West Dereham Parish Council – October meeting

DRAFT MINUTES OF THE WEST DEREHAM PARISH COUNCIL MEETING
HELD AT WEST DEREHAM VILLAGE HALL AT 7.30 pm
ON THURSDAY 6 OCTOBER 2016
PRESENT (5 Councillors): – Pam Bullas (PB), Claire Cann (CC) – Chair, Lorraine Hunt (LH), Pam Walker (PW) Claire Williams (CW).
Clerk: Sarah Thorpe
9 members of the public were in attendance.
Papers presented to Councillors: (i) Financial Management Report (spreadsheet); (ii) Expenditure (for approval); (iii) Draft budget for 2017/18; (iv) Glazewing report.
The Chairman welcomed everyone present and opened the meeting.

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Letter From Councillor Lawson

Dear Editor
I noted with interest Mr. Lawrence’s comment in the October Pump regarding parish councils, and I wondered if it might be helpful for readers to know very briefly something of the history and operation of PCs.
Parish Councils are not like any other village organisation; they are local government, the first of three tiers (the others being District and County) and their conduct is prescribed by law in the same way that Parliament’s is, though obviously with rather different levels of responsibility.
Parish Councils were first legislated for in the 1894 Local Government Act, which formalised their duties, powers, and restrictions. Subsequent Acts over the past century have continued to define how they must, may, and must not operate, and a very few provisions still remain from the 1894 Act. However, the most recent legislation which today governs almost all aspects of parish council operation is contained in the Local Government Act 1972 and the Localism Act 2011.
Parish councillors are elected or co-opted to represent the views and wishes of their electorate, and similarly are restricted, by law, in their actions.
If readers are interested in knowing some of the quirks and oddities of parish council remits, I’d be more than happy to write further.
Yours sincerely
Judith Lawson
Parish Councillor, Stoke Ferry
500722/judithlawson793@hotmail.com

November Gardening

November is the time for clearing the garden. If you are planning on having a bonfire check carefully before they are lit for sheltering and hibernating animals, such as hedgehogs, toads and frogs.
November can be quite a busy month in the garden. The first job to do is move anything remotely tender into a greenhouse. If you cannot move susceptible plants cover them with horticultural fleece and place a thick layer of dry mulch, such as straw, around the base of the plant to protect the roots from the cold. Another method to protect plants is to make a wire cage around the plant, fill this with straw completely covering the plant, and then wrap fleece around the cage. This method works particularly well for tree ferns and banana plants. Containers can become waterlogged if left on the ground so raise them where possible on feet, tiles or even bricks. Bubble wrap can be wrapped around pots to prevent container grown plants roots from freezing however never use bubble wrap around plants, as the plants will sweat.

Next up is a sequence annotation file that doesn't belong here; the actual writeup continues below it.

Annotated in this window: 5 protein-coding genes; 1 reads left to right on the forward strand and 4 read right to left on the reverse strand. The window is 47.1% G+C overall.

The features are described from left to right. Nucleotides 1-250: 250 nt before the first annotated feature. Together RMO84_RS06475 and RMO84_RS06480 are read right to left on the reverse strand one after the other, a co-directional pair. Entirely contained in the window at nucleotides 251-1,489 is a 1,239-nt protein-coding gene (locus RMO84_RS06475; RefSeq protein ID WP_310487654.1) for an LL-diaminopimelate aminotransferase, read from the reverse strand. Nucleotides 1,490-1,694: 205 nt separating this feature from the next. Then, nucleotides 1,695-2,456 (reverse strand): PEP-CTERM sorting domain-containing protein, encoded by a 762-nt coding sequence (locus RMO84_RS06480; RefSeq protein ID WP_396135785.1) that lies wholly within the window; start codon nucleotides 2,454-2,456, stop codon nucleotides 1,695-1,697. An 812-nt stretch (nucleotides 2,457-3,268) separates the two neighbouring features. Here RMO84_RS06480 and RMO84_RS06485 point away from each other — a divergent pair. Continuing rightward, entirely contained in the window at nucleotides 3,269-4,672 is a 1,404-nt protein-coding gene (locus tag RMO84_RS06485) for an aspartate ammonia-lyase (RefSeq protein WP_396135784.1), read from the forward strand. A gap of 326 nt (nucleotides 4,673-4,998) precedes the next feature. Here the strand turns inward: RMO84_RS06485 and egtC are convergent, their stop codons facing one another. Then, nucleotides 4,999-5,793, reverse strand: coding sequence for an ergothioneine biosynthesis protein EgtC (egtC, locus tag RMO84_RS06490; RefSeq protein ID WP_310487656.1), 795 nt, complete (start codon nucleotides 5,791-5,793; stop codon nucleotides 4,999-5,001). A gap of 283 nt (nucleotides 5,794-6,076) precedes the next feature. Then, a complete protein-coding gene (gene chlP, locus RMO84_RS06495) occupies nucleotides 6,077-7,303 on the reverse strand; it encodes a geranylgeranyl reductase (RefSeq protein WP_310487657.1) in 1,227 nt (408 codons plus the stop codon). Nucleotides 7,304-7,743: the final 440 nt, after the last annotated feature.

Cut down herbaceous stems and clear the tatty remains of annuals, but do leave a little cover of the perennials that fade relatively elegantly (sedum, astilbes and grasses for example). They will provide winter interest as well as some much needed wildlife shelter – ladybirds especially appreciate winter quarters and will repay your hospitality by disposing of aphids in industrial quantities next year. Leaving sodden debris and fallen leaves around plants will only encourage pests and disease.
Now is also the perfect time to move plants which have either outgrown their allotted space, or were simply not right in the first place as they will be relatively dormant and there is still enough warmth in the soil to allow them to become established before the harsh weather sets in. Thorough soil preparation is essential so dig in plenty of composted manure or organic mater. When planting firm well (however do not over firm as this will drive out air from the soil and can be more damaging than loose planting) and mulch well. Newly planted trees, shrubs and hedges may require staking and protection from the elements with a temporary netting windbreak if the spot is exposed. November is the perfect month for planting bare root hedging and roses. Bare root plants should be planted as soon as possible before the roots dry out.
Plant tulip bulbs now – later than most bulbs, but a late planting may help reduce problems with the disease tulip fire. Use only healthy, undamaged, mould-free bulbs and plant at a depth of two or three times the bulb height. If you’ve not yet planted other spring flowering bulbs (Daffodils/ Crocus/ Snowdrops etc) or sown sweet pea seeds, then this too should be done asap.
Here are my other top tips for November:
• Prune rose bushes by half to prevent damage from wind rock
• Net Brassicas and Gooseberries to prevent damage from birds
• Clean slippery paths and driveways
• Prune apple trees
• Place grease bands around fruit trees to protect them from winter moths.
Whatever November brings I hope you are able to spend some time in your garden.
Rachel Sobiechowski BSc (Hons) P&R Garden Supplies, Fengate Drove, Brandon 01842 814800 www.p-rgardensupplies.co.uk